This past week I was offered the pleasure of being able to attend a screening of Hayoa Miyazaki’s 2004 epic, Howl’s Moving Castle at the Odeon in Deansgate. I’d never seen the film before and, sitting in a coffee shop just outside the screen room right now, I can’t think of a better immediate response than to notify all readers of another screening on February 21st at Vue, and implore all of you to book tickets as soon as possible. This is a movie which demands to be seen on the big screen. The sheer scope of the world it creates is immersive enough to make you want to climb into the huge screen and live within it.
The story follows a young girl named Sophie living an uneventful village existence. Tales abound of witches and wizards occupying the outskirts, particularly of the wizard Howl, who wanders the world in a gigantic mobile castle, and the Wicked Witch of the Waste. But after a chance encounter with Howl, Sophie is bitterly transformed into a frail ninety-year-old woman by the Witch. Wanting to find a way to break the curse, she ventures out to the valleys and is swept up by Howl himself, leading them, along with many other colourful characters, on an adventure beyond any wildest dream.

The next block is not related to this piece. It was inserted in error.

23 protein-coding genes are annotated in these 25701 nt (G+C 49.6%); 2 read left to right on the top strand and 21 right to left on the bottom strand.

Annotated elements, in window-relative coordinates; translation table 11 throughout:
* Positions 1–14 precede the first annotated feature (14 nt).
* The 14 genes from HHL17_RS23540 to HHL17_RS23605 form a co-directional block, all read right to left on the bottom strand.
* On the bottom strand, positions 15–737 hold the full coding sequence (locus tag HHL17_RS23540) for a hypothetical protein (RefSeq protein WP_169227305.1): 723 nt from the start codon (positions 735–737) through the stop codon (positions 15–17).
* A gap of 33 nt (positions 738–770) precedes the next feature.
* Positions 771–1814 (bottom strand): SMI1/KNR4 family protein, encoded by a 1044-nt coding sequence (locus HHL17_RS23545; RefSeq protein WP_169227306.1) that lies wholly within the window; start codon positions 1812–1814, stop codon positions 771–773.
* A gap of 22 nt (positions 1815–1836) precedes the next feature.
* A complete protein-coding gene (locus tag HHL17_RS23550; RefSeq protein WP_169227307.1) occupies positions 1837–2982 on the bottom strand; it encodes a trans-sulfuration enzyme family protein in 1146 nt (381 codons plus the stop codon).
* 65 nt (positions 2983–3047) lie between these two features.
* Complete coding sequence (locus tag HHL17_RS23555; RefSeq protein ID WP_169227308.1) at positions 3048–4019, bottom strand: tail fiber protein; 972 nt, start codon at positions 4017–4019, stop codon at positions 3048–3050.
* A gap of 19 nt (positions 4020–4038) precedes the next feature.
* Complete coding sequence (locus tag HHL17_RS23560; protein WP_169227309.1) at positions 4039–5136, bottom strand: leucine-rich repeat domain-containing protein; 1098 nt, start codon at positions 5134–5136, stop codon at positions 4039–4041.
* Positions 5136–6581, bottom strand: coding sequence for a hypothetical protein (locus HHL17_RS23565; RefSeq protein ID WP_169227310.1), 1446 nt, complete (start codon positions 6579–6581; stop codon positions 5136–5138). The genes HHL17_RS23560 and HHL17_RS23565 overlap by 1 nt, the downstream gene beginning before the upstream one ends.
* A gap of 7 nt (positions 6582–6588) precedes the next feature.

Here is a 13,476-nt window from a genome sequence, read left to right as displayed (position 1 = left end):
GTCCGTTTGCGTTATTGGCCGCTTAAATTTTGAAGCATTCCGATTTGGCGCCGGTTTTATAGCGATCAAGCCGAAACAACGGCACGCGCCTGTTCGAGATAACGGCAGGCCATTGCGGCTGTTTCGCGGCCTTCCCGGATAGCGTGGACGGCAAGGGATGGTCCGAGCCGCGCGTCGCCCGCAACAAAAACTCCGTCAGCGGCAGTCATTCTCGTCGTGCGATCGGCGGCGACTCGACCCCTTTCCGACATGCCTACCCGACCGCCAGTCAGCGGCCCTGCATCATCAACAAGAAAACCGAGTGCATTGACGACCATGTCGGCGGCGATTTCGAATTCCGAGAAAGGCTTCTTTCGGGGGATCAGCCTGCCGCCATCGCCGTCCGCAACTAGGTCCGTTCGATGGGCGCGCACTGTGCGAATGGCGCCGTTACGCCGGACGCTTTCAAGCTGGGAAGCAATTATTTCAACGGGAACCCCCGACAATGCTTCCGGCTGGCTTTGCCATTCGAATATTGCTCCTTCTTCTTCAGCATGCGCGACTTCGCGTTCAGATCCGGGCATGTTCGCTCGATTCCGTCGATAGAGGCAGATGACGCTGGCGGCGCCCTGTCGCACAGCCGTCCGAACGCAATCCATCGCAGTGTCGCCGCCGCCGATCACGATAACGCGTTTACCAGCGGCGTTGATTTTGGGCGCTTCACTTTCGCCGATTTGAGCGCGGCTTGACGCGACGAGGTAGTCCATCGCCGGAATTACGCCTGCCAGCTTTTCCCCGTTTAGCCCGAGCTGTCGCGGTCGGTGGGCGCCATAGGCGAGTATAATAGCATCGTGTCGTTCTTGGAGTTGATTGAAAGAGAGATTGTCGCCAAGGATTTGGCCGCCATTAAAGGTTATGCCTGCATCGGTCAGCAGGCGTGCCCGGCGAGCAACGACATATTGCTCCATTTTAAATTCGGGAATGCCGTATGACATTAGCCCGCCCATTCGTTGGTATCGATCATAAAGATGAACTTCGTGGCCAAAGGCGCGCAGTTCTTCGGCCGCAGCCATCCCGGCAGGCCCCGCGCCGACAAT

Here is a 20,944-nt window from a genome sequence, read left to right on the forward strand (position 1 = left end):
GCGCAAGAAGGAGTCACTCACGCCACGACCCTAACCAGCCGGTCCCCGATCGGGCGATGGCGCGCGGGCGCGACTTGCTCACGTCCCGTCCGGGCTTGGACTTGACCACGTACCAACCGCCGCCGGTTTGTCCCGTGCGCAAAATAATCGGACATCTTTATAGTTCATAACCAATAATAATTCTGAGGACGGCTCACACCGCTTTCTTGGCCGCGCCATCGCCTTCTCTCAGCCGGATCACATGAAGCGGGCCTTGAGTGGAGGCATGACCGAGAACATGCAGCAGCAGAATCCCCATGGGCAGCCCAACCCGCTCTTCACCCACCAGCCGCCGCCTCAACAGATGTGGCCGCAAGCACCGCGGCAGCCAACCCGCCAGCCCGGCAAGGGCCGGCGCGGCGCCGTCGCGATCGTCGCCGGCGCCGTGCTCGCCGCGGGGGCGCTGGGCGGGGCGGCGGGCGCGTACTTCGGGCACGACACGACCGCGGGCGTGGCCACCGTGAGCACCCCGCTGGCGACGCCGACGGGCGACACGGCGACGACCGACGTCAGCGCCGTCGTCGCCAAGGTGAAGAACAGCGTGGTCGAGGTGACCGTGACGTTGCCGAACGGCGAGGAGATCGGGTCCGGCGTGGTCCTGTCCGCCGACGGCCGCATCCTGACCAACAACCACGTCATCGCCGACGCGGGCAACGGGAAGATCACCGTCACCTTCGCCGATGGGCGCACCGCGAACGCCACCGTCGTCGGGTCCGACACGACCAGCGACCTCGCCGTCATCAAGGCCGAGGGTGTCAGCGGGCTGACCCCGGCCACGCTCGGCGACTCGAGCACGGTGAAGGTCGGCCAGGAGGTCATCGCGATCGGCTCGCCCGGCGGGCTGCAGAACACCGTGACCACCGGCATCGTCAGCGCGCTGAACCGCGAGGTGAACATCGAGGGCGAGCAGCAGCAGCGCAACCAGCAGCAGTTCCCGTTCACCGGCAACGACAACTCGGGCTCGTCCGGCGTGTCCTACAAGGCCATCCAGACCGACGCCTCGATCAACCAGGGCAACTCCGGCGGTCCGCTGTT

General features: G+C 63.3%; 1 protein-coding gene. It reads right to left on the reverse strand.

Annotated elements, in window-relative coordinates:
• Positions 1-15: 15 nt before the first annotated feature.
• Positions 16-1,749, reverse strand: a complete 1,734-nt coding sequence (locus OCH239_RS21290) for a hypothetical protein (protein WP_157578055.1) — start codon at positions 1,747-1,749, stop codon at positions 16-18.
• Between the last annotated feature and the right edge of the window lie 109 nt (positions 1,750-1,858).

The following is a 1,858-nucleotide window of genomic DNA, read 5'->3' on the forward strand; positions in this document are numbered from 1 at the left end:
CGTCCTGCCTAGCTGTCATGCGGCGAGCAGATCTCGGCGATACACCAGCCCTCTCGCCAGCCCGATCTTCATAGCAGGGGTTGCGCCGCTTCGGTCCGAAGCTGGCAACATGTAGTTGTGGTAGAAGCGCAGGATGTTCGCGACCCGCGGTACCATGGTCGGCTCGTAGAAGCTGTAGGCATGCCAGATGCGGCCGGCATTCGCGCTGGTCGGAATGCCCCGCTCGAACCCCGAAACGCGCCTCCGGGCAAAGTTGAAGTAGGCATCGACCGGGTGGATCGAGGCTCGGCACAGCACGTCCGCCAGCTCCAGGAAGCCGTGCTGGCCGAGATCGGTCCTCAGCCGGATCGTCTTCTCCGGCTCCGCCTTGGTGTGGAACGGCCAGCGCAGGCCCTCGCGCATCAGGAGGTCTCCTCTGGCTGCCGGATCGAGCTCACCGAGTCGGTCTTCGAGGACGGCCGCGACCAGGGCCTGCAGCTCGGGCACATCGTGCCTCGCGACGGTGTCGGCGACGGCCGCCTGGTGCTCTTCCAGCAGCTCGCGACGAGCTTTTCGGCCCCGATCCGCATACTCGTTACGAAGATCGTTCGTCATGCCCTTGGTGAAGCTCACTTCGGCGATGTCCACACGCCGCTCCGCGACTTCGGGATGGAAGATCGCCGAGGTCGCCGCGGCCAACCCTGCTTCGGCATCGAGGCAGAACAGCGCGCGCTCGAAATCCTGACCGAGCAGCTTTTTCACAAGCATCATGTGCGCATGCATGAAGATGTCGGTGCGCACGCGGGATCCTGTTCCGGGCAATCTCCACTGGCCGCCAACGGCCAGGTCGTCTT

Howl’s Moving Castle looks gorgeous. Anyone who knows Studio Ghibli’s oeuvre knows of the sheer depth of skill that goes into their animation, and this film is no exception. From the opening shot, as a thick mist clears over the mountains and we first see the titular castle hobbling along the landscape, it requires taking a moment to absorb the whole thing. And it doesn’t stop there. Every frame is filled with touches of stunning attention to detail, glueing your eyes to every scene.
Furthermore, Miyazaki’s profound imagination is never wasted on his settings or characters. From a talking flame who eats eggshells to a small storefront which can occupy a space in any village. But perhaps the film’s two most profound scenes involve exploring the setting of Howl’s garden. This location not only makes for a quaint change of pace from the story’s madness, but is an absolute masterclass in Miyazaki’s ability to animate nature. Every blade of grass seems to move with the film, and its use in the later stages develops into one of the most breath-taking sequences of animation ever played in a movie.
But Miyazaki never loses track of his story and characters amongst the sheer size of the thing. He keeps it fairly simple and focused, but with enough twists and turns to the point where you never know what to expect and are always enthralled. I’d encourage anyone to see a Studio Ghibli picture on the big screen whenever the chance comes knocking. But Howl’s Moving Castle is such a magical and perfect piece of art, that I’d implore you to see it in the cinema.